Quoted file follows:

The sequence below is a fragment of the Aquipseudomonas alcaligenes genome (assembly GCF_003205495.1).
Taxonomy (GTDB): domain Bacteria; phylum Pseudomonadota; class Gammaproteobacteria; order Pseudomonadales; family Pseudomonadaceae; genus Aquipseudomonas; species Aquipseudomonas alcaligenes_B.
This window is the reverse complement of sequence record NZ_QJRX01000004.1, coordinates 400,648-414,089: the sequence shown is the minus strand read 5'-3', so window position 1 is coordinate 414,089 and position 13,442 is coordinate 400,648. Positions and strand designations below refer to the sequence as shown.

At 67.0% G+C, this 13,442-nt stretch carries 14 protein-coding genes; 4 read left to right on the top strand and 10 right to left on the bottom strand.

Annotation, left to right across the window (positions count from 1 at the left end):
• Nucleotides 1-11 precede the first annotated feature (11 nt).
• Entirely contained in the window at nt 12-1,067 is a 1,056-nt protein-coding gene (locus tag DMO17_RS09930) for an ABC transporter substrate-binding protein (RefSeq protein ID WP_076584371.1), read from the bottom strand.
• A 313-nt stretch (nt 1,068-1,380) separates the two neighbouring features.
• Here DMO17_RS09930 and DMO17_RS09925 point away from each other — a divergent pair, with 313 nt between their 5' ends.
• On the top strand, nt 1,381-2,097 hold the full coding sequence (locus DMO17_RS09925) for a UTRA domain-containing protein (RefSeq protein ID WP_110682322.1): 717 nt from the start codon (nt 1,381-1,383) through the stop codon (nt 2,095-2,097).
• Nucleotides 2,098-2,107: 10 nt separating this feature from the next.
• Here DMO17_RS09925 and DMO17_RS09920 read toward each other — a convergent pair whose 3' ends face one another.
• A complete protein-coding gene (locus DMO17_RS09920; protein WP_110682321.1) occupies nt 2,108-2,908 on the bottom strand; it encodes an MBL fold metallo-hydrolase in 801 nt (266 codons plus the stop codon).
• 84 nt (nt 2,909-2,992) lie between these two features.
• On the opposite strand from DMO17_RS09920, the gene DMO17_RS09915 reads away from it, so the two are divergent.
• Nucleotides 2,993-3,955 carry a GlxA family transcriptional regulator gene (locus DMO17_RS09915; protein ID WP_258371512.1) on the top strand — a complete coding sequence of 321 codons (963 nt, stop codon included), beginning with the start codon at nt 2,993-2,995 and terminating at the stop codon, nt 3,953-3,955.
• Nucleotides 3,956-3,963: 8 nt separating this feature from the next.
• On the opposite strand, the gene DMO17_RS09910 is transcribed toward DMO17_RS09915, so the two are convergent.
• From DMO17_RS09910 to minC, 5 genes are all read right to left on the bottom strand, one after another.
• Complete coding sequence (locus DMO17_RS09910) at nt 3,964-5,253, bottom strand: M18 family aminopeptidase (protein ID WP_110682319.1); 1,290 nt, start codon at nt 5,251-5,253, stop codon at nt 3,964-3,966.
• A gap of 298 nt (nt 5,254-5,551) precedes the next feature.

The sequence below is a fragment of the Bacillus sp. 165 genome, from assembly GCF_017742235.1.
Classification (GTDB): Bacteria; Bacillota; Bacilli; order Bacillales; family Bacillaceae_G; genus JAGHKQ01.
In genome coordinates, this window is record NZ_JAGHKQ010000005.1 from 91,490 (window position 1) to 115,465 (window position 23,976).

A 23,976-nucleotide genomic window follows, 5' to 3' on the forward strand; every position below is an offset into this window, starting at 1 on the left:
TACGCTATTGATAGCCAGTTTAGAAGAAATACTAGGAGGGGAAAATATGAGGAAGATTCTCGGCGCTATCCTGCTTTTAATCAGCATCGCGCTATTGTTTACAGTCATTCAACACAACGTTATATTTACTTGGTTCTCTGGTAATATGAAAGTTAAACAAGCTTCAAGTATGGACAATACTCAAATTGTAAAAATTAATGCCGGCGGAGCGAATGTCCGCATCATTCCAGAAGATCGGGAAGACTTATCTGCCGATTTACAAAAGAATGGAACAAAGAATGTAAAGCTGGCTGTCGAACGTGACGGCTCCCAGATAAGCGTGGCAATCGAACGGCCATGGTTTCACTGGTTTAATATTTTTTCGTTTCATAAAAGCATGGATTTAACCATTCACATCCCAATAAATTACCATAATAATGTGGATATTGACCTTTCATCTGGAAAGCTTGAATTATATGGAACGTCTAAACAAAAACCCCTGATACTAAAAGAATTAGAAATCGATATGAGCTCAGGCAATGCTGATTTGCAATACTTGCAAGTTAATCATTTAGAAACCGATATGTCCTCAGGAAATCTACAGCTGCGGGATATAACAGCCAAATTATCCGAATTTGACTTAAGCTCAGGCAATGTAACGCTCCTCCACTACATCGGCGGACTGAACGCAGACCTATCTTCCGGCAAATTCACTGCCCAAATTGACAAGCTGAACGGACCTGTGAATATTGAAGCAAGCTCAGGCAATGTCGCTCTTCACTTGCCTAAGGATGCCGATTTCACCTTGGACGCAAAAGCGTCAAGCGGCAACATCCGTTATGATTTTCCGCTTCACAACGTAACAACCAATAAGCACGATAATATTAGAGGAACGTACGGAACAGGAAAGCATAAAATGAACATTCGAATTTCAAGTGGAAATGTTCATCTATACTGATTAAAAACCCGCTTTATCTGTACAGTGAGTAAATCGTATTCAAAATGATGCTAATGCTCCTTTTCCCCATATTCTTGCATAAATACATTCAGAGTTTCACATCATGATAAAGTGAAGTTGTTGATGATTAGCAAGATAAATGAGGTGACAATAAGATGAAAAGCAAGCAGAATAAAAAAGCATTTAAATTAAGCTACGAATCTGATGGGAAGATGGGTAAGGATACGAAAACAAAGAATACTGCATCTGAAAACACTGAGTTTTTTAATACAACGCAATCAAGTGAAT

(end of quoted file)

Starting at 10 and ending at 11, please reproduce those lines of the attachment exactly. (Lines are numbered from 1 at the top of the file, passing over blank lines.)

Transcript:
• On the top strand, nt 1,381-2,097 hold the full coding sequence (locus DMO17_RS09925) for a UTRA domain-containing protein (RefSeq protein ID WP_110682322.1): 717 nt from the start codon (nt 1,381-1,383) through the stop codon (nt 2,095-2,097).
• Nucleotides 2,098-2,107: 10 nt separating this feature from the next.